Real Housewives of New York Needs Eboni K. Williams, But Does It Deserve Her?

Illustration for article titled Real Housewives of New York Needs Eboni K. Williams, But Does It Deserve Her?
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After a fraught season of Republican WASP antics and divisive debates over the tiki torches of the Charlottesville white supremacists, Real Housewives of New York has hired its first-ever Black Housewife, Eboni K. Williams. She joins longtime Real Housewives Luann de Lesseps, Ramona Singer, and Sonja Morgan, as well as firebrand newcomer Leah McSweeney. It’s just too bad they didn’t fire Singer or the rest of them before her casting was announced, or this might have been better news!


TMZ reports that Williams will begin filming immediately for Season 13, which is already in production. “NYC is filled with successful and dynamic Black women,” Williams said in a statement. “I’m excited to join this legendary franchise as the first Black housewife. Can’t wait to share a slice of life in this city that hasn’t been seen before.”

Williams is an attorney who has worked with Louisiana’s Secretary of State and Attorney General. Prior to her new gig as a Housewife, co-hosted Fox News Specialists, a WABC talk show, and was most recently a co-host on Diddy’s State of the Culture. Her long television track record, to say the least, is promising. In an exclusive interview with Essence announcing the casting, Williams said:

“This franchise historically has not had a Black lens and now it will for the first time in 13 years. I’m beyond. I’m thrilled. I’m honored. It is my great hope that my presence on this show will just do it justice. Do Black women justice. Do our culture justice. I can only hope to touch on the magic that are Black women.”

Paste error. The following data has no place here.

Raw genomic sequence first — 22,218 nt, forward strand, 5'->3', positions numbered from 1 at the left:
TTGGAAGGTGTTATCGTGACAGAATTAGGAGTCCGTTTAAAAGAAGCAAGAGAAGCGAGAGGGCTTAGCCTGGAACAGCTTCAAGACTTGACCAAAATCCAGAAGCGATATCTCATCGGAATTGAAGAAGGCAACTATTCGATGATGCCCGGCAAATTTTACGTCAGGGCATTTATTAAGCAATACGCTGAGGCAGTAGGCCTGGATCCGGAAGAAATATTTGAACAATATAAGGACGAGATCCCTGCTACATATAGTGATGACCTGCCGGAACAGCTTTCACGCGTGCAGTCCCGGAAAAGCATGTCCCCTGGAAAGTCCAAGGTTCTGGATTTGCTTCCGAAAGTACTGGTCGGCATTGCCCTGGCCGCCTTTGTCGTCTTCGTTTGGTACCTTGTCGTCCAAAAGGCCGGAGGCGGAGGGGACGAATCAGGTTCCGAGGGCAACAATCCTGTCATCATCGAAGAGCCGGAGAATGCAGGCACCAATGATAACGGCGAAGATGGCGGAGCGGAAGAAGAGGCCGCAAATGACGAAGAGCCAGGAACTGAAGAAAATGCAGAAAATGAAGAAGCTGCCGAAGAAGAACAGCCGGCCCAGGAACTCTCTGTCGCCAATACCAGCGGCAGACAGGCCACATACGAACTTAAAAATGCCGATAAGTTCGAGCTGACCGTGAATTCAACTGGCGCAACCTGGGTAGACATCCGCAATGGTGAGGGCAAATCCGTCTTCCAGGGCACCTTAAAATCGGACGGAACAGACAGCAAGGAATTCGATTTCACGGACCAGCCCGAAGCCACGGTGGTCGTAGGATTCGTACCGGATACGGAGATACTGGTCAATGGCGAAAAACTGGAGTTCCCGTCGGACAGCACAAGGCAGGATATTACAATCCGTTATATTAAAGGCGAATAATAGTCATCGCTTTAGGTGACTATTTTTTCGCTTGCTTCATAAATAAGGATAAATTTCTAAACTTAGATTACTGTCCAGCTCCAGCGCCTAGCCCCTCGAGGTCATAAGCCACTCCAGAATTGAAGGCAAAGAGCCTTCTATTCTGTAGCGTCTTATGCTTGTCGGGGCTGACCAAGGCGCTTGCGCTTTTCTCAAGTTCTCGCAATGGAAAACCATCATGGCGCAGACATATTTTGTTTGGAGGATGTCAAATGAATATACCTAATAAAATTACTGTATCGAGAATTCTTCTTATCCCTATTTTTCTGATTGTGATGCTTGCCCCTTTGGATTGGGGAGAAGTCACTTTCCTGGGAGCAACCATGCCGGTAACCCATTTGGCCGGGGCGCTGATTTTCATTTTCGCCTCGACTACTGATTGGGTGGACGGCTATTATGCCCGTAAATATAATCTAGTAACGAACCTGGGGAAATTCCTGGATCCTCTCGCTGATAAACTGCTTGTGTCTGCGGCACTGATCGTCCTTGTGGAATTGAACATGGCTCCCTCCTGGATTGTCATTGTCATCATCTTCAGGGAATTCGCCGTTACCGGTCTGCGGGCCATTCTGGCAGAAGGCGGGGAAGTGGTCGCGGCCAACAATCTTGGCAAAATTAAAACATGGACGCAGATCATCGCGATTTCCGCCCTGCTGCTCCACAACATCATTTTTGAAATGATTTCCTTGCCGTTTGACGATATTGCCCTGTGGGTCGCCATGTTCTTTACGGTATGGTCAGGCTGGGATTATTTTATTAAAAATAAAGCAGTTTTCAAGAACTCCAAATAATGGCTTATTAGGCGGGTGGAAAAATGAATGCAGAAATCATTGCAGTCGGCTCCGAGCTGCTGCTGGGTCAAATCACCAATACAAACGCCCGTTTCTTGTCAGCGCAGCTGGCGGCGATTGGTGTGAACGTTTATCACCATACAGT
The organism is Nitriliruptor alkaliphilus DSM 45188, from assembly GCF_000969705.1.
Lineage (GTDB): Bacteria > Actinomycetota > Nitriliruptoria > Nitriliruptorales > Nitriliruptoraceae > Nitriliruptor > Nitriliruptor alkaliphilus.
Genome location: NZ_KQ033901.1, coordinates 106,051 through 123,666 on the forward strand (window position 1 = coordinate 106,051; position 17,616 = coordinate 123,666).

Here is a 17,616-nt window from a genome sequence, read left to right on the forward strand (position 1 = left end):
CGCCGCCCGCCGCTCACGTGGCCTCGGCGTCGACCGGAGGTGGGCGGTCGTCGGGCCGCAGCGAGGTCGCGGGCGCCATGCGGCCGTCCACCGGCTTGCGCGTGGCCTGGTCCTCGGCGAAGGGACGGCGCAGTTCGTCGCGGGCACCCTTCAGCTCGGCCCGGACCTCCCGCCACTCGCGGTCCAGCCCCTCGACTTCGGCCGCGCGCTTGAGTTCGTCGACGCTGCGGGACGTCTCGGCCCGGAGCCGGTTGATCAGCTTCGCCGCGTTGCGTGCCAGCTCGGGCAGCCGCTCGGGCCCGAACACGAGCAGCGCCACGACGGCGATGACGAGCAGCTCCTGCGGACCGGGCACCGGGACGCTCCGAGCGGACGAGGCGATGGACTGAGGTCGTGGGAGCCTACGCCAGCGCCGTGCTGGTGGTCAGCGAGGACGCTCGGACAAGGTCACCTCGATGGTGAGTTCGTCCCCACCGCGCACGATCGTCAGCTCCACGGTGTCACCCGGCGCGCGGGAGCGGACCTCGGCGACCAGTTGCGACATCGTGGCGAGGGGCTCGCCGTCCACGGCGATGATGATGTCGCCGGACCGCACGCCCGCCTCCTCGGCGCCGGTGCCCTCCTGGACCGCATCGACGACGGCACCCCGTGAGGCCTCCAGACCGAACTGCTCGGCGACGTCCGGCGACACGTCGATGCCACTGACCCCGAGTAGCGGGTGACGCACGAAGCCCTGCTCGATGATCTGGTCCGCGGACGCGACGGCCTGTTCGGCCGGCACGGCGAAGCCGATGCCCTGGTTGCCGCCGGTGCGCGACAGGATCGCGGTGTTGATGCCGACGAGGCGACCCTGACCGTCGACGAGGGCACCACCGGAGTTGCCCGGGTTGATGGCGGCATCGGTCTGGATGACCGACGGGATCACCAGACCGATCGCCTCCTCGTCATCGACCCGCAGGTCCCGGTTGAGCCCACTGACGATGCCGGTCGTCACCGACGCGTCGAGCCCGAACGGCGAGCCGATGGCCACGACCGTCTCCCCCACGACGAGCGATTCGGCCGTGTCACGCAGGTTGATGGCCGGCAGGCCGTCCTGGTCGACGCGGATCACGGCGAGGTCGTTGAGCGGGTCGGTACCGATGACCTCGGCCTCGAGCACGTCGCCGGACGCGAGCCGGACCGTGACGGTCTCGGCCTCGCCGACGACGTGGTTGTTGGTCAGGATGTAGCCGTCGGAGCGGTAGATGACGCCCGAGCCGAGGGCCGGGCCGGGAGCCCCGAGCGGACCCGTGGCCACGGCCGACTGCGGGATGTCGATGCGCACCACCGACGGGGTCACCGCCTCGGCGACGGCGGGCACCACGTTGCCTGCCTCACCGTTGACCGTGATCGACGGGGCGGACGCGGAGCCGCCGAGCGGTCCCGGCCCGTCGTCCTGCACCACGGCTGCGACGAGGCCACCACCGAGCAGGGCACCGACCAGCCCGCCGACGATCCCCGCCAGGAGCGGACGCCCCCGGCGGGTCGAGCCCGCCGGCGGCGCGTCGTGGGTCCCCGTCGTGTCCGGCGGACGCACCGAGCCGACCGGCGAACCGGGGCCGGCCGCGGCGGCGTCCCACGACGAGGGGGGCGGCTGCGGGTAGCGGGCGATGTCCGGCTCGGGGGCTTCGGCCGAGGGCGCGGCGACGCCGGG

That Williams is joining RHONY with such a clear mission is exciting, and she’s absolutely right: This show has never had a lens on Black people at all, which is shocking for a city like New York City, whose history and development is inextricably intertwined with Black political movements, art, music, writing, and fashion. Now, Williams will slot herself into a cast that has never seemed to care much about Black people, or people of color at all; for almost a decade now, the Real Housewives of New York has been heavily criticized for their classist comments about less wealthy, more racially diverse areas of the Big Apple; cast members like Ramona Singer or Dorinda Medley regularly proclaim that they avoid going to Brooklyn or south of 42nd Street. The cast, as far as I can remember, has never stepped foot in Harlem or Queens, and if they did, they certainly never made a habit of it. The last time any of them appeared in the Bronx, back in 2017, was with the express purpose to make fun of it, as sneering onlookers.

Historically the Real Housewives of New York has remained a blindingly white depiction of New York City’s most moneyed, and often conservative, group of women. Producers obviously shoulder some of this blame; after all, Bethenny Frankel has said she regularly gave Bravo the names of potential Black women for show. (And for now, we’ll take her word for it.) But on the show, where the Real Housewives have some agency to pick where and who and what to film, their choice to remain almost exclusively in the whitest social circles of the Upper East Side, or the Hamptons, was exactly that: a choice.

In her statement, Williams says she wants to “share a slice of life in this city that hasn’t been seen before.” It’s shocking, really, that in almost 13 seasons, there is such an overwhelming “slice” of New York City these women have never taken a bite out of. Hopefully Williams can change that.



Honestly, reality TV “deserves” anyone willing to do it, and anyone willing to do it “deserves” reality TV.